TEN PRINCIPLES OF WAR
Your chances of business success will improve if you and your teams understand and adopt the Principles of War.
The Principles of War shape military planning and execution throughout the world. As critical guides to conceptual thinking and practical application, these fundamental tenets are equally applicable to the battleground of international commercial operations, providing a sound foundation for business activity.
Selection and Maintenance of the Aim
Unity of effort and unity of purpose are provided when all understand what they are to achieve and why they are directed to achieve it. Deciding what to do, why to do it and keeping it in view as events unfold is the so called ‘Master Principle of War’. It is a process, an output and an outcome: clarity delivers effectiveness and efficiency.
Maintenance of Morale
Morale is the bellwether of confidence and the engine of motivation. Strong teams have high morale; weak teams have low morale. The glue that binds them is always more morale than physical.
Without proactively creating and exploiting opportunities the best that can be achieved is maintenance of the status quo. The purpose of business and war is to seek advantage, which demands boldness in the face of competition.
Securing intellectual property is as crucial as the security of physical assets. Without good security competitive advantage is easily surrendered, resources are lost and freedom of action is denied.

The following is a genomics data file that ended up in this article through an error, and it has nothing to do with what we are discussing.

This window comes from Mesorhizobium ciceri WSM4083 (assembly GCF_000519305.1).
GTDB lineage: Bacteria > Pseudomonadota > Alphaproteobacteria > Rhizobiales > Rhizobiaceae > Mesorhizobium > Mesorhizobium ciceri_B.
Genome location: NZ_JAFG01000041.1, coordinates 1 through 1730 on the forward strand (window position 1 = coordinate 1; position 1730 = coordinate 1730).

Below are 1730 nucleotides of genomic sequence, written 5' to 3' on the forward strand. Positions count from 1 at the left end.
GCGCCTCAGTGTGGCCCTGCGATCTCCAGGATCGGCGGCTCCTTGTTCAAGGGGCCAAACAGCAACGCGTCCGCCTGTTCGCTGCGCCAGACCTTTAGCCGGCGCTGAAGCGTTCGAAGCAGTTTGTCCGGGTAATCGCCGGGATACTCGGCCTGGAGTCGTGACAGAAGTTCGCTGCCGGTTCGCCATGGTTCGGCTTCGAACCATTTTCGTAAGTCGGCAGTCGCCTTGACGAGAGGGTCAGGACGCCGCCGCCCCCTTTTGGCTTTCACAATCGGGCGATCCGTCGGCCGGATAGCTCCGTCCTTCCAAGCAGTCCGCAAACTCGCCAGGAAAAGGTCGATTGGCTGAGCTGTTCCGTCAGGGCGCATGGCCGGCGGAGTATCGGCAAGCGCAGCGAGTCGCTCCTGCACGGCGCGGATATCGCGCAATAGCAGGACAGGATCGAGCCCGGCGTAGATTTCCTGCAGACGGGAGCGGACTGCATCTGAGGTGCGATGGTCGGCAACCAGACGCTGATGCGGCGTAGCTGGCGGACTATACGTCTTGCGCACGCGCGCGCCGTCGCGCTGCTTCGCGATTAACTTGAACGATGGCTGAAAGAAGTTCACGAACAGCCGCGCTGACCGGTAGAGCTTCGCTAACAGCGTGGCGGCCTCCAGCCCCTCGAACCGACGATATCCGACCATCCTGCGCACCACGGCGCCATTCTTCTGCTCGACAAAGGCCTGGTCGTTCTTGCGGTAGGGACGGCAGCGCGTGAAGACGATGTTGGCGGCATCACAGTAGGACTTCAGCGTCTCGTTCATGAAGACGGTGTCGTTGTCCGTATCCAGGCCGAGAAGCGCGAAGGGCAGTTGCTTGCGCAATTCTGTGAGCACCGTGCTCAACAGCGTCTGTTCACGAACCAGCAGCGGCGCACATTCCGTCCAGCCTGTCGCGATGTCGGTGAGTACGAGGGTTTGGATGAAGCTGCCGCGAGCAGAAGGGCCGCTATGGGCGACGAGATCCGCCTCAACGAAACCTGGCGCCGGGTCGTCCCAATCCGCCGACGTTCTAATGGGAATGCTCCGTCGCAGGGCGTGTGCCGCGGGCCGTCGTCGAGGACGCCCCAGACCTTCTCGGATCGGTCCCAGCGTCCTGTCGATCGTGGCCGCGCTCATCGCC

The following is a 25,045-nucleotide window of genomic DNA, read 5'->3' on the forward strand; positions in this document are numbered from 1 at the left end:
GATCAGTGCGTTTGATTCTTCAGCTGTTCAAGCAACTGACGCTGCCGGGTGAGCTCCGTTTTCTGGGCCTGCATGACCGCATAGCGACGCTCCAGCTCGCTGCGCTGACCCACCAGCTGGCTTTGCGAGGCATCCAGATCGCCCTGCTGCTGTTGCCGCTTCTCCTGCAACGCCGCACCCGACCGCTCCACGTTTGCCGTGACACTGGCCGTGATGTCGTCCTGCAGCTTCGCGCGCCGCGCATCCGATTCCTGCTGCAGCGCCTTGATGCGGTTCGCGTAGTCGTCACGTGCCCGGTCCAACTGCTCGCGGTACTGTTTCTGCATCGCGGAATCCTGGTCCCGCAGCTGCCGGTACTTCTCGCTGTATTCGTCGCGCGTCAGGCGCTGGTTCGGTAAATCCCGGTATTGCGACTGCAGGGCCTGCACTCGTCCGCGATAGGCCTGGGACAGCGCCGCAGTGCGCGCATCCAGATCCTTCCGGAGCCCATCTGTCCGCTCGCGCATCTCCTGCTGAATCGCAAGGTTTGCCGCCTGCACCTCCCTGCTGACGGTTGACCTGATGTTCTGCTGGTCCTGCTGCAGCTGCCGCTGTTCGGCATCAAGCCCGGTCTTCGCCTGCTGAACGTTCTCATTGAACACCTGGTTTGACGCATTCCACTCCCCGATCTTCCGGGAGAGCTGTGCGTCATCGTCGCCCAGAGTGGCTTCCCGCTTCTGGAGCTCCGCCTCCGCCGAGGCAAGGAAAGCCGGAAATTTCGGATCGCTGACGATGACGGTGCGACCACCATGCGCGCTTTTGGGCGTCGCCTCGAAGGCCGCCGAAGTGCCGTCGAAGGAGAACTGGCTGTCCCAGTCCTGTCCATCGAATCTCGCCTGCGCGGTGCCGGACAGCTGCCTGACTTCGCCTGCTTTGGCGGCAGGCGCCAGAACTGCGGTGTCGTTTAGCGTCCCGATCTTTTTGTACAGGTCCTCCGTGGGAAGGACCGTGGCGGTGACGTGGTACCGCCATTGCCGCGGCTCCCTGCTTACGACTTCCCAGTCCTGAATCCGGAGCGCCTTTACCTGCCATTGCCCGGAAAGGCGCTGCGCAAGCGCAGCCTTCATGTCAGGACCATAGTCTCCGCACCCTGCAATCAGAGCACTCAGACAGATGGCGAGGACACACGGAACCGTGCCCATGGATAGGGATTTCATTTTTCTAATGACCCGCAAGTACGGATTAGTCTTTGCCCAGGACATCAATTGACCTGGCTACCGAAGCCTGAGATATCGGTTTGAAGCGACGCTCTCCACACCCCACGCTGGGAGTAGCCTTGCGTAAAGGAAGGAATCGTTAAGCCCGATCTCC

Seizing the initiative provides a crucial advantage. Innovation, timing and exploitation of risk provide high gearing for the amount of resource expended.
Concentration of Force
Prioritising effort in time and space to seek local advantage provides the best path to overall success. Resources always need to be prioritised and their deployment sequenced to achieve maximum effect against the competition, matching weakness with strength.
Economy of Effort
Use the right amount of tools at the right time and in the right place. Too much resource expended against an objective is both wasteful and inefficient. No leader will ever have all the resources they wish for. Smart leaders know how to manage what is available.
Success and failure demand an ability to adapt. Plans provide a framework for action and action provokes reaction. So plans have to be flexible if they are to survive – as do those who execute them.
Mutual trust, goodwill and unity of purpose underpin successful partnerships. Organisations are collectives that are founded on cooperative behaviour. Under stress cooperation is placed under severe strain. Only those organisations that have fostered bonds of trust and goodwill survive.
Physical, financial and moral sustainability are critical to the success of any venture in war or in business. Without adequate Means, the projected Ways of a plan cannot be followed, and the Ends will never be achieved.